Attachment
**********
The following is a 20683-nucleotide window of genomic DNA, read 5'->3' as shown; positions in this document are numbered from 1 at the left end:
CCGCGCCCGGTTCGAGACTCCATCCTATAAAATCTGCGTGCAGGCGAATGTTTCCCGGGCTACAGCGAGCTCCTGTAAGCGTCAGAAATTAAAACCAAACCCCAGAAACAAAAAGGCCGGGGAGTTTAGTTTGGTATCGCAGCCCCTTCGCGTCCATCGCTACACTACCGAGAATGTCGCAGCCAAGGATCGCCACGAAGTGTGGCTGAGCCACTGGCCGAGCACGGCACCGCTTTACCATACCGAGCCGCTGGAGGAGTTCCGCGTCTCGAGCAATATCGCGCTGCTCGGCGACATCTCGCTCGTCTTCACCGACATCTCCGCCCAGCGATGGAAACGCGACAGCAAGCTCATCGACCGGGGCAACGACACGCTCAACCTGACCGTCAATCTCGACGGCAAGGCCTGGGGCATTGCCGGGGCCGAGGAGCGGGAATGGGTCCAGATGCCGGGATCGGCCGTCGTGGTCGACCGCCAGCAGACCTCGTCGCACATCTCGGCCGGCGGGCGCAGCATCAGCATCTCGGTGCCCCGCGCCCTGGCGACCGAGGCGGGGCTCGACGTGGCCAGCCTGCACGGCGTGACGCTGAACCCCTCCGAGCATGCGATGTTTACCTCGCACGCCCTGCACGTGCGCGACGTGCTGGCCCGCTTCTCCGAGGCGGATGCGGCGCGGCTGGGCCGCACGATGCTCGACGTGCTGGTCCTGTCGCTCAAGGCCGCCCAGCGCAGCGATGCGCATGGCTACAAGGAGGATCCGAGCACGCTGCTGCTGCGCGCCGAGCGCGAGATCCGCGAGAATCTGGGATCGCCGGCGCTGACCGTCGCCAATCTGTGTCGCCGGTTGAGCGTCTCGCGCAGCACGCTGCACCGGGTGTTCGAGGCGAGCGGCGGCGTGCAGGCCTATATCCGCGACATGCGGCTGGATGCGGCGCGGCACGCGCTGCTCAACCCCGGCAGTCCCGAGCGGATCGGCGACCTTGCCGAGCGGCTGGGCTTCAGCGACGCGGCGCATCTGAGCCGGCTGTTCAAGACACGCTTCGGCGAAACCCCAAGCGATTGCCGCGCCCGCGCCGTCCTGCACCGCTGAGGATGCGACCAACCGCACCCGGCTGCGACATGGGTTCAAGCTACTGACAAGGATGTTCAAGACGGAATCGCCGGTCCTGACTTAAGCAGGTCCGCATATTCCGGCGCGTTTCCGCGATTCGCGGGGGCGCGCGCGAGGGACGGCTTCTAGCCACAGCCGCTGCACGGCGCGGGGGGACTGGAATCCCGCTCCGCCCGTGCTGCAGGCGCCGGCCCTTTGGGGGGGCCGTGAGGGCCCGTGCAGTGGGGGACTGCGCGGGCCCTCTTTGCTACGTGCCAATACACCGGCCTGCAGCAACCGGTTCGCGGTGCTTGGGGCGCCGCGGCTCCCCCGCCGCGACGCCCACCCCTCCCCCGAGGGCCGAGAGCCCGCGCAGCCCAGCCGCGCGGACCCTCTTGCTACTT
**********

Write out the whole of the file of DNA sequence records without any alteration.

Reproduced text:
The following is a 20683-nucleotide window of genomic DNA, read 5'->3' as shown; positions in this document are numbered from 1 at the left end:
CCGCGCCCGGTTCGAGACTCCATCCTATAAAATCTGCGTGCAGGCGAATGTTTCCCGGGCTACAGCGAGCTCCTGTAAGCGTCAGAAATTAAAACCAAACCCCAGAAACAAAAAGGCCGGGGAGTTTAGTTTGGTATCGCAGCCCCTTCGCGTCCATCGCTACACTACCGAGAATGTCGCAGCCAAGGATCGCCACGAAGTGTGGCTGAGCCACTGGCCGAGCACGGCACCGCTTTACCATACCGAGCCGCTGGAGGAGTTCCGCGTCTCGAGCAATATCGCGCTGCTCGGCGACATCTCGCTCGTCTTCACCGACATCTCCGCCCAGCGATGGAAACGCGACAGCAAGCTCATCGACCGGGGCAACGACACGCTCAACCTGACCGTCAATCTCGACGGCAAGGCCTGGGGCATTGCCGGGGCCGAGGAGCGGGAATGGGTCCAGATGCCGGGATCGGCCGTCGTGGTCGACCGCCAGCAGACCTCGTCGCACATCTCGGCCGGCGGGCGCAGCATCAGCATCTCGGTGCCCCGCGCCCTGGCGACCGAGGCGGGGCTCGACGTGGCCAGCCTGCACGGCGTGACGCTGAACCCCTCCGAGCATGCGATGTTTACCTCGCACGCCCTGCACGTGCGCGACGTGCTGGCCCGCTTCTCCGAGGCGGATGCGGCGCGGCTGGGCCGCACGATGCTCGACGTGCTGGTCCTGTCGCTCAAGGCCGCCCAGCGCAGCGATGCGCATGGCTACAAGGAGGATCCGAGCACGCTGCTGCTGCGCGCCGAGCGCGAGATCCGCGAGAATCTGGGATCGCCGGCGCTGACCGTCGCCAATCTGTGTCGCCGGTTGAGCGTCTCGCGCAGCACGCTGCACCGGGTGTTCGAGGCGAGCGGCGGCGTGCAGGCCTATATCCGCGACATGCGGCTGGATGCGGCGCGGCACGCGCTGCTCAACCCCGGCAGTCCCGAGCGGATCGGCGACCTTGCCGAGCGGCTGGGCTTCAGCGACGCGGCGCATCTGAGCCGGCTGTTCAAGACACGCTTCGGCGAAACCCCAAGCGATTGCCGCGCCCGCGCCGTCCTGCACCGCTGAGGATGCGACCAACCGCACCCGGCTGCGACATGGGTTCAAGCTACTGACAAGGATGTTCAAGACGGAATCGCCGGTCCTGACTTAAGCAGGTCCGCATATTCCGGCGCGTTTCCGCGATTCGCGGGGGCGCGCGCGAGGGACGGCTTCTAGCCACAGCCGCTGCACGGCGCGGGGGGACTGGAATCCCGCTCCGCCCGTGCTGCAGGCGCCGGCCCTTTGGGGGGGCCGTGAGGGCCCGTGCAGTGGGGGACTGCGCGGGCCCTCTTTGCTACGTGCCAATACACCGGCCTGCAGCAACCGGTTCGCGGTGCTTGGGGCGCCGCGGCTCCCCCGCCGCGACGCCCACCCCTCCCCCGAGGGCCGAGAGCCCGCGCAGCCCAGCCGCGCGGACCCTCTTGCTACTT